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Lisbon treaty and Democracy - Do We Really Have a Say?

category ireland / britain | imperialism / war | news report author Friday September 04, 2009 18:21author by James O'Brien - WSM - Workers Solidarity 111author email wsm_ireland at yahoo dot com Report this post to the editors

It’s the time of year where we plebs get a chance to rectify our impertinence in rejecting the Lisbon Treaty. In itself, rerunning the referendum is hardly an affront to democracy. After all, people are simply being asked to confirm the decision made.


The reason it raises hackles is the sheer obviousness of the government’s bias; if the yes side had won, then there would be no second referendum. After all, there wasn’t any after Maastricht, Amsterdam, or Nice 2. 

Put alongside this the fact that the treaty is a warmed over version of the EU constitution rejected by France and Holland – whose leaders haven’t made the mistake of sending Lisbon for ratification by voters this time – and it is hardly a surprise that rerunning the referendum is considered a sleight of the democratic hand.

Democracy, like motherhood and apple pie, is nowadays so universally acclaimed that alongside paeans to human rights, it is invoked by western powers to bomb disobedient third world tyrants. 

It wasn’t always like that. For centuries the thought that regular people might have a say in running society filled the ruling elites with a feeling of terror that the mob would run amok and, horror of horrors, do away with the private fortunes enjoyed by Tony O’Reilly, Michael O’Leary and the like.

There was some truth to their fears. Particularly from the time of French revolution, when the domination of aristocrats and the super-rich was increasingly challenged. Many people came to the conclusion that a society which encouraged huge disparities of wealth could not be democratic in practice.

They reasoned that the wealthy would have the time and resources to dominate the cultural life of a country. In the past that included buying political support, subsidizing churches, and gaining control over the press. With these levers, it is relatively easy to build a consensus that the current set up of rich and poor, of citizen and foreigner, is the most natural thing on earth.

Despite the challenge from the labour movement and other progressive forces, the cultural dominance of the powerful has not been eclipsed. Television, radio, and the press remain firmly in the control of a minority. The internet remains an avenue of hope, but it is just as much a vehicle for celebrity trivia as for progressive reform.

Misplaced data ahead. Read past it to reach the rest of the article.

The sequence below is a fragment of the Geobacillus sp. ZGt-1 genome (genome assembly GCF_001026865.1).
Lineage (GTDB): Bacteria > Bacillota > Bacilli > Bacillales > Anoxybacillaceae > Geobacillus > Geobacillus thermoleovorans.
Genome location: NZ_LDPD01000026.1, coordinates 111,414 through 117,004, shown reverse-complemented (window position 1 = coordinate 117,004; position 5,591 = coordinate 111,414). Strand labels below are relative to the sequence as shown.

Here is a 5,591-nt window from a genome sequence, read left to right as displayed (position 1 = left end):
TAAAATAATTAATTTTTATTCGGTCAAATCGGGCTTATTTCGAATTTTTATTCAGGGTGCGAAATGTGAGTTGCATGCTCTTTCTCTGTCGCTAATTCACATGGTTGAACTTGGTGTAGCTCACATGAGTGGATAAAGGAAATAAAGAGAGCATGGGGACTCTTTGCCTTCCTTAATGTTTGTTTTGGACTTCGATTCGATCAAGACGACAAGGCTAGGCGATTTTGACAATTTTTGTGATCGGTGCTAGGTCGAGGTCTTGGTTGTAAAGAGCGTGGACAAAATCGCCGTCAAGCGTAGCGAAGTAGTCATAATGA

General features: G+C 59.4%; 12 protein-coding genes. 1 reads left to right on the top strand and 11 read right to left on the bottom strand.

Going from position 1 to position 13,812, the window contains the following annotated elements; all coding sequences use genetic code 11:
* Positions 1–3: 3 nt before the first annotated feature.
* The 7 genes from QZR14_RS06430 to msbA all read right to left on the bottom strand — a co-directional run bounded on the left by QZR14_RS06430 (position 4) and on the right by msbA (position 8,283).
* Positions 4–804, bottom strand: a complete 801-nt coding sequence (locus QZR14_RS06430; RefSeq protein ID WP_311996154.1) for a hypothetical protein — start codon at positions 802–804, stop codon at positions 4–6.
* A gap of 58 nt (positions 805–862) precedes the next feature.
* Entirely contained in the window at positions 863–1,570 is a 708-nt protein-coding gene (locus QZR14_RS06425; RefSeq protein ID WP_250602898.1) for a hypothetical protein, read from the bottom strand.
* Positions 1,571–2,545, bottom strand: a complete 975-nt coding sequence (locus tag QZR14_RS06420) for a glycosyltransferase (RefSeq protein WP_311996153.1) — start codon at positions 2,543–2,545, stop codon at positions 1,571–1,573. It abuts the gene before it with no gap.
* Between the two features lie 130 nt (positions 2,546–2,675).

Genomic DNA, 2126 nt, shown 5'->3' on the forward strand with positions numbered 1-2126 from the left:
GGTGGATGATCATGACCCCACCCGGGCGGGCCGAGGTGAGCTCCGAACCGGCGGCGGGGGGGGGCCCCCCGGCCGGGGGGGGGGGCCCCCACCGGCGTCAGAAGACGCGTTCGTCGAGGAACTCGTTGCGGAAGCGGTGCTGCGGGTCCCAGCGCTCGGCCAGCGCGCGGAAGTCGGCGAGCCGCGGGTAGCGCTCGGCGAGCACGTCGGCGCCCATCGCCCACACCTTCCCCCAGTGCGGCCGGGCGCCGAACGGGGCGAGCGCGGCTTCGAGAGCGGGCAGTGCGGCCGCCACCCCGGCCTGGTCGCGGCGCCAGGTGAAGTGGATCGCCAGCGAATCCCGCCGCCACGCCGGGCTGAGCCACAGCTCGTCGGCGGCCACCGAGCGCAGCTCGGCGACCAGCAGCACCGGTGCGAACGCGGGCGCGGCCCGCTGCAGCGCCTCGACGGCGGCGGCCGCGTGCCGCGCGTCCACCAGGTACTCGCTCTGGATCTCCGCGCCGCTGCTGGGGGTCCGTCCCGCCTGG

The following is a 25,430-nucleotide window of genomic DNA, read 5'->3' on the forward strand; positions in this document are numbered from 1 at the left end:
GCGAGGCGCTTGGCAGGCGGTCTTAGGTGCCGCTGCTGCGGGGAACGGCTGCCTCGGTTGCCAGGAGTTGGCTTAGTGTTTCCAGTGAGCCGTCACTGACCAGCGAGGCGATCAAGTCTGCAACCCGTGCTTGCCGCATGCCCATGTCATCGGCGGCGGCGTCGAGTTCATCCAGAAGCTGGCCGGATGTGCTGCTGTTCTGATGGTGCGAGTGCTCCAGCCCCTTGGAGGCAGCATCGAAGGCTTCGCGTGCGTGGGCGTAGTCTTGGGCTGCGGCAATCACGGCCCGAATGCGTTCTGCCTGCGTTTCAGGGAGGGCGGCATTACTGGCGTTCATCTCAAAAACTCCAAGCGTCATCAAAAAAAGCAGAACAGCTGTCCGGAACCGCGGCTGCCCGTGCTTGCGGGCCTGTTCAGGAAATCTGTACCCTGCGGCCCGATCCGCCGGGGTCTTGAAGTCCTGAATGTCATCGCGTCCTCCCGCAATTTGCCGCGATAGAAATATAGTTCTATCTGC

Nor is the restricted arena of social and political debate the only barrier to meaningful democracy. People’s chance to participate in making important social decisions is limited to mainly choosing from a set of politicians and to some decisions about one’s personal lifestyle. We are never asked about the overall goals of the organisation we work for and rarely on how it should be organised.

Although the current economic crisis leaves the elites facing a series of choices, say, whether to implement NAMA or nationalise the banks, these decisions are out of our hands. Working people are, however, expected to pick up the tab through increased taxes and cutbacks to public services. 

The same applies to any major investment decision taken by a government or corporation. When, for instance, were we asked whether giving away the gas off the western coast for half nothing? And when are the American people ever going to get a chance to vote on continuing their various overseas military occupations?

The upcoming Lisbon vote is one of the rare occasions that the people get a direct say. But only a very limited say. We get to choose between either a gombeen republic or an embryonic European state, neither of which makes for an exciting prospect. 

Whichever way the vote goes, there is no indication that either a yes or a no vote will substantially alter the exclusion of the public from major public decisions. That requires a rethinking of the kind of society we want.

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